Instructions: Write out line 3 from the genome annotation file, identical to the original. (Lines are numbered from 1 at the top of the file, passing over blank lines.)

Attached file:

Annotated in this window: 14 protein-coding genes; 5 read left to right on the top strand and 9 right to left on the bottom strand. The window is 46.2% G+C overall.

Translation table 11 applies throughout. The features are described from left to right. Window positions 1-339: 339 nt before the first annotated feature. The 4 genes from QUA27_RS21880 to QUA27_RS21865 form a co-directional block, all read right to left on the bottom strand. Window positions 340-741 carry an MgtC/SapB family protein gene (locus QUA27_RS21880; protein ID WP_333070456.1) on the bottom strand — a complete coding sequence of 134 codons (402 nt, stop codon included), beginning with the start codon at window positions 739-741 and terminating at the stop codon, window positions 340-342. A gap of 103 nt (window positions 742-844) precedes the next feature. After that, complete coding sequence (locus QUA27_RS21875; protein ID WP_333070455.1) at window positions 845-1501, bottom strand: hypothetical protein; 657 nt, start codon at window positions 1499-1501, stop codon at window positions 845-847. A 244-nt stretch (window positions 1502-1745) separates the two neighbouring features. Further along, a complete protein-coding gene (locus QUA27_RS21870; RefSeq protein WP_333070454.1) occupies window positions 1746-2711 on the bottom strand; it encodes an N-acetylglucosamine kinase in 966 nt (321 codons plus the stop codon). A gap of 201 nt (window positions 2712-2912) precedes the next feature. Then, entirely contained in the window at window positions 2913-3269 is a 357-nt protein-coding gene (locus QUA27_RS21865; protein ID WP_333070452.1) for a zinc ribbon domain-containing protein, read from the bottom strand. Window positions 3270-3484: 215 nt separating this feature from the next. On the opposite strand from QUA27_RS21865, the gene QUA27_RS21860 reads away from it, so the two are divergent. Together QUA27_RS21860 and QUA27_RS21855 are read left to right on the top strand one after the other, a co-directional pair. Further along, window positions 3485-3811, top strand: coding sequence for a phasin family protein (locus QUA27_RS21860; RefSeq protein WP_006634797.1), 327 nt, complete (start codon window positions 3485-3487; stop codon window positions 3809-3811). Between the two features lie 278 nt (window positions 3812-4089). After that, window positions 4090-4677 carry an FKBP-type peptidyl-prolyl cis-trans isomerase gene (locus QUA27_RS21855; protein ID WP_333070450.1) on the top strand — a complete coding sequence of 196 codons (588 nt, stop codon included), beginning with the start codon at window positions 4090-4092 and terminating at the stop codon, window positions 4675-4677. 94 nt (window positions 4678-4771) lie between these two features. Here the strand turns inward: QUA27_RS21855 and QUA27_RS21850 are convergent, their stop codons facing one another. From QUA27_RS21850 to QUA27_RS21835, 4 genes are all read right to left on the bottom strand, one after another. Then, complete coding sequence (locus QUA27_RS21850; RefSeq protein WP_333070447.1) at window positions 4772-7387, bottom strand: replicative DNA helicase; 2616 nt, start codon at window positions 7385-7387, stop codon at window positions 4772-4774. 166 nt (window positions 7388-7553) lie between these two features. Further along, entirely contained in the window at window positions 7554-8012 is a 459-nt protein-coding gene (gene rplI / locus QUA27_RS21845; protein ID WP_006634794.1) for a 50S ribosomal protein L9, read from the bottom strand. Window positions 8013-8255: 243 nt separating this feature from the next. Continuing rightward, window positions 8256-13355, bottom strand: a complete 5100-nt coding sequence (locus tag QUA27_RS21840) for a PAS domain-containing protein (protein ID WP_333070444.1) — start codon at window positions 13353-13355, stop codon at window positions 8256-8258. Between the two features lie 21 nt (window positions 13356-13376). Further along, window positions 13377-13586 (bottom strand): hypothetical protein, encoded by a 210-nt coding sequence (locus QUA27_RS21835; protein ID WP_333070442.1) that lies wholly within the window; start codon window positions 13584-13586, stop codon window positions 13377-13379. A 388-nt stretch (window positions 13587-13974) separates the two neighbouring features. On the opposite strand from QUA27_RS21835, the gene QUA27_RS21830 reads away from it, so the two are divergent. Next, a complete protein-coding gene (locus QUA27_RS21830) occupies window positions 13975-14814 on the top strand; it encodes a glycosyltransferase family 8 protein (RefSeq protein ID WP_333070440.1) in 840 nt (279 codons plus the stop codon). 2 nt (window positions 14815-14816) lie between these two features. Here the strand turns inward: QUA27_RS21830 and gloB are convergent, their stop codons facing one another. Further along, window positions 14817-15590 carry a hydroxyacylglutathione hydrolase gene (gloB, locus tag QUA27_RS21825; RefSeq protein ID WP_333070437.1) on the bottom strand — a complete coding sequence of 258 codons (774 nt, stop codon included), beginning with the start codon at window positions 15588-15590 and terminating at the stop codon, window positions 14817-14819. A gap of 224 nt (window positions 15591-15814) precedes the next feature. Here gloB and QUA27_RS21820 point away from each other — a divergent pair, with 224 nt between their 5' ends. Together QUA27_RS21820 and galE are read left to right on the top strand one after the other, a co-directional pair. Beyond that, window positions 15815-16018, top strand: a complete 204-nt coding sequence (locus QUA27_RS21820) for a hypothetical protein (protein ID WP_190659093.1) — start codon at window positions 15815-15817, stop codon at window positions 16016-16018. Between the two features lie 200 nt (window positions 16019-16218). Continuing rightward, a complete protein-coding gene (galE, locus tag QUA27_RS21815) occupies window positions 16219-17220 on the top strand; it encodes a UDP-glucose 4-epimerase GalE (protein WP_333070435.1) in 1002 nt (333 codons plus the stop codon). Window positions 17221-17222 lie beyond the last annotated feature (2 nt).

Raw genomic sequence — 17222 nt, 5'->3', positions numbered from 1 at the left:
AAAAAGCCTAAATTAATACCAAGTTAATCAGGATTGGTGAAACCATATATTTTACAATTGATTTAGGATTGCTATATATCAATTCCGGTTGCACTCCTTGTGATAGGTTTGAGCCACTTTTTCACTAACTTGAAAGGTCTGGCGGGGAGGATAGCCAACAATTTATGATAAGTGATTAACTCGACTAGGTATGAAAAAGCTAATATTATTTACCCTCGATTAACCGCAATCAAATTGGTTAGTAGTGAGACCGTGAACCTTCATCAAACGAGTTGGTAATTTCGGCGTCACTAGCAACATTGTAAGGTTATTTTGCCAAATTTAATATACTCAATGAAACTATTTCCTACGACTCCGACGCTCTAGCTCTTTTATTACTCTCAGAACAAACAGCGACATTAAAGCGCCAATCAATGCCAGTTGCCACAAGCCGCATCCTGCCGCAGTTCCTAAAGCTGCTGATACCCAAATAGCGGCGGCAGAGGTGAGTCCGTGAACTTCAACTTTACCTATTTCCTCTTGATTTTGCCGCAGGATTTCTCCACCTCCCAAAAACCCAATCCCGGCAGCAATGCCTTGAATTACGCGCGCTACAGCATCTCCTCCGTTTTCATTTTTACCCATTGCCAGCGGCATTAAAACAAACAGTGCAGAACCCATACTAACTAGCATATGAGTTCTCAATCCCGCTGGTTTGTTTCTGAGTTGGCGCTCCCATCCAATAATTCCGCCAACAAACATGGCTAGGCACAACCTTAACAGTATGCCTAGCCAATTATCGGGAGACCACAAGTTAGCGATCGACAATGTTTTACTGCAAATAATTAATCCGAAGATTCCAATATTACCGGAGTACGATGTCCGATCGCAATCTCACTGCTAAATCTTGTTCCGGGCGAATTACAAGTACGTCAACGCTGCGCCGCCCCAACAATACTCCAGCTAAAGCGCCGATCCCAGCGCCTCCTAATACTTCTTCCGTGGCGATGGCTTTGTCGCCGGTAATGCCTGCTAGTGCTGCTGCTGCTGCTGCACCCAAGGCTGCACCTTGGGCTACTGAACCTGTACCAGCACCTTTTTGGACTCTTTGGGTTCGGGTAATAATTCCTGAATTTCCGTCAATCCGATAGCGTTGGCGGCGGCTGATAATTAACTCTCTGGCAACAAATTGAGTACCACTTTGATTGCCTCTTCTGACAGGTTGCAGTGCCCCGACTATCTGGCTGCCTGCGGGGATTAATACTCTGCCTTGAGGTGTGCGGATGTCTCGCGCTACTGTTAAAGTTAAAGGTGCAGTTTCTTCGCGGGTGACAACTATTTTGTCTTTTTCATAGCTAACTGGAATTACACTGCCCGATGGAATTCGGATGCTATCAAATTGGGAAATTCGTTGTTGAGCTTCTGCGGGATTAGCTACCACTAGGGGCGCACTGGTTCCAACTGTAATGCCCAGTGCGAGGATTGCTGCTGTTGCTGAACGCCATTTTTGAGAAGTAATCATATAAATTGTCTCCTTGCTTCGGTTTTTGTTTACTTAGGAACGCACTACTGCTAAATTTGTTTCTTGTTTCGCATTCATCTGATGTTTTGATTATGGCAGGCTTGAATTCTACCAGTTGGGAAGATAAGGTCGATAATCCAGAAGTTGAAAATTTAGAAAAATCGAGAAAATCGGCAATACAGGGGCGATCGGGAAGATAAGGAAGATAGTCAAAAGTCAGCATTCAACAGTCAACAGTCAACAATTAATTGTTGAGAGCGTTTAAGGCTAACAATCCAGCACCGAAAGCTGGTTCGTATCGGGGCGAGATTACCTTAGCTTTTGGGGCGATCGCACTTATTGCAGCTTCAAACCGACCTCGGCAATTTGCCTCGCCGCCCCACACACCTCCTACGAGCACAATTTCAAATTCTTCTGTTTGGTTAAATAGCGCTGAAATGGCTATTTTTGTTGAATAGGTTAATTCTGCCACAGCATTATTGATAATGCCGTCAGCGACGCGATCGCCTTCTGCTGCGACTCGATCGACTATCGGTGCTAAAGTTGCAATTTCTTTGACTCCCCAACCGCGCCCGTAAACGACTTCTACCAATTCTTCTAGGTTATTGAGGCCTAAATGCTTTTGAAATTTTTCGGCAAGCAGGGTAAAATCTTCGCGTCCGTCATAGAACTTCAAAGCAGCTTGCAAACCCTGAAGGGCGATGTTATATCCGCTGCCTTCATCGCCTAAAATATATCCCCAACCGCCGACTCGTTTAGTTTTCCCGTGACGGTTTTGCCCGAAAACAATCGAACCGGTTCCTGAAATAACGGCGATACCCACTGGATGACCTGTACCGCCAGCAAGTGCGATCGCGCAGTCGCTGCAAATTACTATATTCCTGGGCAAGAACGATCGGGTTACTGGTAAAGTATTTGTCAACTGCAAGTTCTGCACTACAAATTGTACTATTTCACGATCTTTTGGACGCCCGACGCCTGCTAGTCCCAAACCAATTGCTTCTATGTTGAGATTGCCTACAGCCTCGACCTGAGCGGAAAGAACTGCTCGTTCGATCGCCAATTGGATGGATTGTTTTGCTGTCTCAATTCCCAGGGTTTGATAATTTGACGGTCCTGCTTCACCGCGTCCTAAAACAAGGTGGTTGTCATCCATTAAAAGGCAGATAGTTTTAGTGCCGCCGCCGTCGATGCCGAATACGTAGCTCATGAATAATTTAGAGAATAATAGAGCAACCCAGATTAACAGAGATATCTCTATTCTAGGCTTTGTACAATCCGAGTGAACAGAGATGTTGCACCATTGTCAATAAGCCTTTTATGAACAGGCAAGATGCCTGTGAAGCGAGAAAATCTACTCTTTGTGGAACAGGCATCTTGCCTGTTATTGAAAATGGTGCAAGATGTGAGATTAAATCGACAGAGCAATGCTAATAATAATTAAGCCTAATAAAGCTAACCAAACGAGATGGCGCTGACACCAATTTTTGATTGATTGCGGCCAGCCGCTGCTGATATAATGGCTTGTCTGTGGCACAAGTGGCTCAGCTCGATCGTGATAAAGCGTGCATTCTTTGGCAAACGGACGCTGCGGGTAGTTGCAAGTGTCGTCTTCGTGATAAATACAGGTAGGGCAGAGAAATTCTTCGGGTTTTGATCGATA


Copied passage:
Raw genomic sequence — 17222 nt, 5'->3', positions numbered from 1 at the left: